This paper contributes to the critical literature that links greening initiatives with the risk of gentrification. As urban areas become greener and provide high quality amenities, they attract wealthier residents, thus channelling the benefits of greening to a few. Most existing research has analysed the results of greening initiatives once they have been completed. This article explores green gentrification as a form of strategic action, by analysing the emerging Green Tree Strategy (GTS) for Porto Marghera, Italy. This area has undergone historical greening initiatives, beginning with the "garden city" of Enebezeer Howard (1902). The GTS is the newest green regeneration initiative in Porto Marghera. The data were collected via semi-structured interviews and through an online social network survey. The results show that the GTS has a clear ideological core - built around a new strategy of perception - but also that its appeal can be challenged in terms of industrial and employment displacement. The support for the GTS is fragmented and lacks consensus in Porto Marghera. However, if local actors are to successfully resist further attempts at green gentrification, they likely need to build an alternative vision, organized around a balanced development between green infrastructures and social inclusiveness.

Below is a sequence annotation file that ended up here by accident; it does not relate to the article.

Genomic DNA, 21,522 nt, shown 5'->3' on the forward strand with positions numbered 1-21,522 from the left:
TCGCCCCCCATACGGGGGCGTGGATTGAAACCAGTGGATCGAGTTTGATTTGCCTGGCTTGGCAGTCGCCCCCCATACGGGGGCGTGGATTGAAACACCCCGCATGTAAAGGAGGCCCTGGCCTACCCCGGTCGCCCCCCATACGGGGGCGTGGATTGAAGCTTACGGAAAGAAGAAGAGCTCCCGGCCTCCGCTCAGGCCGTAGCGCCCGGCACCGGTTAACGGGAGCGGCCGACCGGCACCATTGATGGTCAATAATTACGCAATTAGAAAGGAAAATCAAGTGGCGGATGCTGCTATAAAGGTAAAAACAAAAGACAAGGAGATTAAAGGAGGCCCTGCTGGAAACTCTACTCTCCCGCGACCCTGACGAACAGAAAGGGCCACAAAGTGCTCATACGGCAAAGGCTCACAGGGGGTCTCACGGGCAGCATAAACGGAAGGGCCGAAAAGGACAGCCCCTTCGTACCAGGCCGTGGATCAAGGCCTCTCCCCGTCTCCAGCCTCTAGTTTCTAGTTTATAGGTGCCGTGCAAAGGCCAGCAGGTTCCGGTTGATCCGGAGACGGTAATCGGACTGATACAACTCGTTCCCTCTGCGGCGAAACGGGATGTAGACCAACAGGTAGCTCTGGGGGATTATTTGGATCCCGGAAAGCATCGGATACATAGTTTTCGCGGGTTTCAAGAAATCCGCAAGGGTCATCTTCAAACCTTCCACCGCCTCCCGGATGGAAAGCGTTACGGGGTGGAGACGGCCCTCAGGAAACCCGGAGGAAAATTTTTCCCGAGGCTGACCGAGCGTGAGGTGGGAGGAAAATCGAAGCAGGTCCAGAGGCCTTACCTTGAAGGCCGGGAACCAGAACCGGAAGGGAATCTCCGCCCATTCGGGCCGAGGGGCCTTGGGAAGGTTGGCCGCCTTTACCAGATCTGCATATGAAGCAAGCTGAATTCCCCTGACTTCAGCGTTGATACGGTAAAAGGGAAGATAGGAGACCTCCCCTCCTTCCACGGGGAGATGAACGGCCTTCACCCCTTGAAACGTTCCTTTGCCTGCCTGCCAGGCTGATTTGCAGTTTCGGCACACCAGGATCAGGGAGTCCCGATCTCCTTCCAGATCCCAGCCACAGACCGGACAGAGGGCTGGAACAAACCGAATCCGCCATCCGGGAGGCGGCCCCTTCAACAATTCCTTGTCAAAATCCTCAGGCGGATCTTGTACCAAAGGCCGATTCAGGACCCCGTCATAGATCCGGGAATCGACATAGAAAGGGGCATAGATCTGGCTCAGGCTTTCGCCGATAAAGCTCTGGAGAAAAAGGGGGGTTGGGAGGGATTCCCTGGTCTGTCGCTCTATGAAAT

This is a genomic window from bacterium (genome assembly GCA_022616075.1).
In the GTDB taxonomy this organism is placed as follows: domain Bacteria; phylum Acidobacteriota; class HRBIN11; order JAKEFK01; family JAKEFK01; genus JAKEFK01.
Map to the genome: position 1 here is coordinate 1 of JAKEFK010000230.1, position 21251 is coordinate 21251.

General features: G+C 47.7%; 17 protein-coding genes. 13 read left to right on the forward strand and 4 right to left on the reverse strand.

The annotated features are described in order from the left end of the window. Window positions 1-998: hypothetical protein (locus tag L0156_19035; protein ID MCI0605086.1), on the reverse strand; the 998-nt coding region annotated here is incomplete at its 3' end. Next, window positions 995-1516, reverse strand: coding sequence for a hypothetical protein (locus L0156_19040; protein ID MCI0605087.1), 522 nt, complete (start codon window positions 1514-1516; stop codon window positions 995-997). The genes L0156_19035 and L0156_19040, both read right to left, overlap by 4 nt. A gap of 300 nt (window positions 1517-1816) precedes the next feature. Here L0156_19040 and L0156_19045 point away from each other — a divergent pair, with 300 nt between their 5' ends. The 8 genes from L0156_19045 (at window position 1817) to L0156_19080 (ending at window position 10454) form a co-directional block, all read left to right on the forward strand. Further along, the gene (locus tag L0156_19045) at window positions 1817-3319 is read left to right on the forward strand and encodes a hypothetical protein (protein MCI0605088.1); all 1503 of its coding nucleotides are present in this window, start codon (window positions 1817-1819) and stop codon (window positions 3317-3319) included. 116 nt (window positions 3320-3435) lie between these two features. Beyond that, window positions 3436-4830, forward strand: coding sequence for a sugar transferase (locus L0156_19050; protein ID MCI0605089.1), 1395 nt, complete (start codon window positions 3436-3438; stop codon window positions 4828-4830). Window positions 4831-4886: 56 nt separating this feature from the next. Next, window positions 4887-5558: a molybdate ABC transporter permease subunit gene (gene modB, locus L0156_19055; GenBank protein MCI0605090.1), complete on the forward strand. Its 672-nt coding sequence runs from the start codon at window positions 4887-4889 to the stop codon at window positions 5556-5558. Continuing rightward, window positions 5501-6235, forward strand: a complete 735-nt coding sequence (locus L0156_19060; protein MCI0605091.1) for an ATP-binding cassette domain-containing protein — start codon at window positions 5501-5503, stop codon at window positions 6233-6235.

Green gentrification as strategic action: Exploring the emerging discursive and social support for the Green Tree Strategy in Porto Marghera, Italy

Alexandrescu, FM;Pizzol, L;Critto, A
2021

Abstract

This paper contributes to the critical literature that links greening initiatives with the risk of gentrification. As urban areas become greener and provide high quality amenities, they attract wealthier residents, thus channelling the benefits of greening to a few. Most existing research has analysed the results of greening initiatives once they have been completed. This article explores green gentrification as a form of strategic action, by analysing the emerging Green Tree Strategy (GTS) for Porto Marghera, Italy. This area has undergone historical greening initiatives, beginning with the "garden city" of Enebezeer Howard (1902). The GTS is the newest green regeneration initiative in Porto Marghera. The data were collected via semi-structured interviews and through an online social network survey. The results show that the GTS has a clear ideological core - built around a new strategy of perception - but also that its appeal can be challenged in terms of industrial and employment displacement. The support for the GTS is fragmented and lacks consensus in Porto Marghera. However, if local actors are to successfully resist further attempts at green gentrification, they likely need to build an alternative vision, organized around a balanced development between green infrastructures and social inclusiveness.
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Utilizza questo identificativo per citare o creare un link a questo documento: http://hdl.handle.net/10278/5004138
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